This season, diehard VGK fan and legendary combat sports columnist Kevin Iole will be delivering columns a few times a month on Sundays. Kevin’s back today to take a look at a position of depth, one that’s been notoriously thin in years past.
Over the next 40 or so days, George McPhee and Kelly McCrimmon will spend most of their waking hours trying to figure how to ship out a highly paid player or three without destroying the Golden Knights’ chances of winning the Stanley Cup.
If Jack Eichel plays in the regular season, that means there are significant pieces of this team that won’t be part of a potential Cup run.
That’s life in a salary cap world.
But they’re also going to need to keep an eye on the future, because they know as well as anyone it is unsustainable trying to make a franchise a consistent Cup contender via trades and via agency.
It’s imperative that they mine the draft and land some impact players. Contrary to popular opinion, there are impact players chosen in nearly every draft after the first round and in a lot of cases, after the first three rounds.
Two of the three Golden Knights’ representatives at the 2022 All-Star Game fit that criteria. Jonathan Marchessault was undrafted, while Mark Stone was picked in the sixth round in 2010 by Ottawa.
Stone was chosen higher than Dallas’ Joe Pavelski, though, who was a seventh-round pick by San Jose way back in 2003. Minnesota’s Kirill Kaprizov and Anaheim’s Troy Terry were products of the fifth round of the 2015 draft. And Kaprizov’s Wild teammate, goalkeeper Cam Talbot, went undrafted.
If you go back, nearly every draft has impact players taken late.
The point of this is that if the Golden Knights are to remain an annual Cup contender, they’re going to have to replenish the system through the draft and hit on some players late. It’s the only way to compete when you’re paying top talents like Eichel, Stone, and Alex Pietrangelo.
McPhee and McCrimmon undoubtedly will have to trade someone they don’t want in order to fit Eichel onto the roster salary cap-wise. It’s going to hurt when it happens, especially if, as has been rumored, the Knights part ways with Reilly Smith, an original misfit. Smith is still a significant contributor and if he goes, he won’t be easily replaced.
The Knights have largely done well in the draft. Nick Suzuki looks like he’ll be an impact player, albeit with Montreal. Nic Hague, a 2017 second-round, has developed well and is showing signs of being a top pair defenseman; but if he’s not a top pair guy, he’s clearly someone the Knights can count on in the top four for years.
Zach Whitecloud was an absolute steal as an undrafted college free agent, and reports are promising on recent draftees Brendon Brisson, Lukas Cormier, and Zach Dean.
But because the Knights have traded so many picks, their farm system doesn’t have that much depth, which is why most of the outlets that rank these kinds of things have the Knights placed in the early 20s.
As McCrimmon works the phones, he needs to try to get picks for whoever he moves to make the Knights’ cap compliant. The worst part of the Marc-Andre Fleury deal is that the Knights’ got zero for him, not even a late-round pick.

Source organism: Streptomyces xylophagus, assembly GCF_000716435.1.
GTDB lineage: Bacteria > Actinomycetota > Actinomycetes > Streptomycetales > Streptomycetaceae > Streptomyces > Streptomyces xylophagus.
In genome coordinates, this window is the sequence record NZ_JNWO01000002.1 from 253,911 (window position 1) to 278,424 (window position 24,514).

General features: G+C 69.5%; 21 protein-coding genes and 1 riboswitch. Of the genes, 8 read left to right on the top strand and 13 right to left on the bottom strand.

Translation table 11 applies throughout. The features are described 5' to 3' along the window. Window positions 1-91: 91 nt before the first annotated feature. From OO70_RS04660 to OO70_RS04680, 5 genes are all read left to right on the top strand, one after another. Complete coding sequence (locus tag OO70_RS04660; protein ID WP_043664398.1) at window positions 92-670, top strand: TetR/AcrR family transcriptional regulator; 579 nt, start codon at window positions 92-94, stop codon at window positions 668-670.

The Knights’ staff has shown itself to have a good eye for talent. The Silver Knights don’t have any players on the roster now who are going to be impact players, but there are several who show the ability to be NHL regulars. That is the lifeblood of a solid franchise.
Henderson’s Jonas Rondbjerg and Jake Leschyshyn have shown they can play regularly in the NHL with more development, as to a lesser degree has Paul Cotter. Logan Thompson isn’t going to win the Vezina, but he looks to be at the worst, a very good No. 2. Pavel Dorofeyev has some promise but needs to get bigger. Kaeden Korczak can be an NHL regular. And defenseman Peter DeLiberatore has grown on me and he might develop into a bottom-pairing guy.
Not all of them will develop and fulfill their potential, which is why franchises need so many players.
If they wanted to, the Knights could probably dump a Smith or an Evgeni Dadonov in Arizona and have the Coyotes keep the entire cap hit, which would be significant in Dadonov’s case since he has term remaining. But the Coyotes wouldn’t want either guy unless they got picks in addition for helping the Knights out of salary cap hell. That just doesn’t seem to be a wise move for the VGK.
To lessen the impact of whatever may happen, the Knights could try to trade from their depth. Pittsburgh’s Tristan Jarry is having an outstanding year, but backup goaltender Casey DeSmith, who was so good the last two years, has been awful this year.
Smith is in the final year of a deal that pays him $1.5 million. The VGK could send Laurent Brossoit and his $2.5 million salary to Pittsburgh either for a pick or for a pick and Smith. The Knights could then send Smith to Henderson and use Thompson as Robin Lehner’s backup.
Waiving guys like Adam Brooks and Ben Hutton will save a million or so. Maybe trade William Carrier for a late pick. If the Knights look to move Dadonov, the Islanders could be a place. They are tight on the cap — Aren’t all contenders (even though the Isles aren’t doing much contending now)? — but they need guys who can put the puck in the net and not only can Dadonov do that, he’s shown a pretty good two-way game that Barry Trotz demands.
Maybe the Knights can get a mid-round pick for him.
The point is, the Knights can’t afford to think exclusively about 2022, because that will come back to haunt them very quickly. They need to accumulate picks, and they need to hit on a lot of them.
They’ve done that fairly well so far with the picks they’ve had, but they haven’t really had a late-rounder come through. If they could pull that off, their future will look as bright as their present.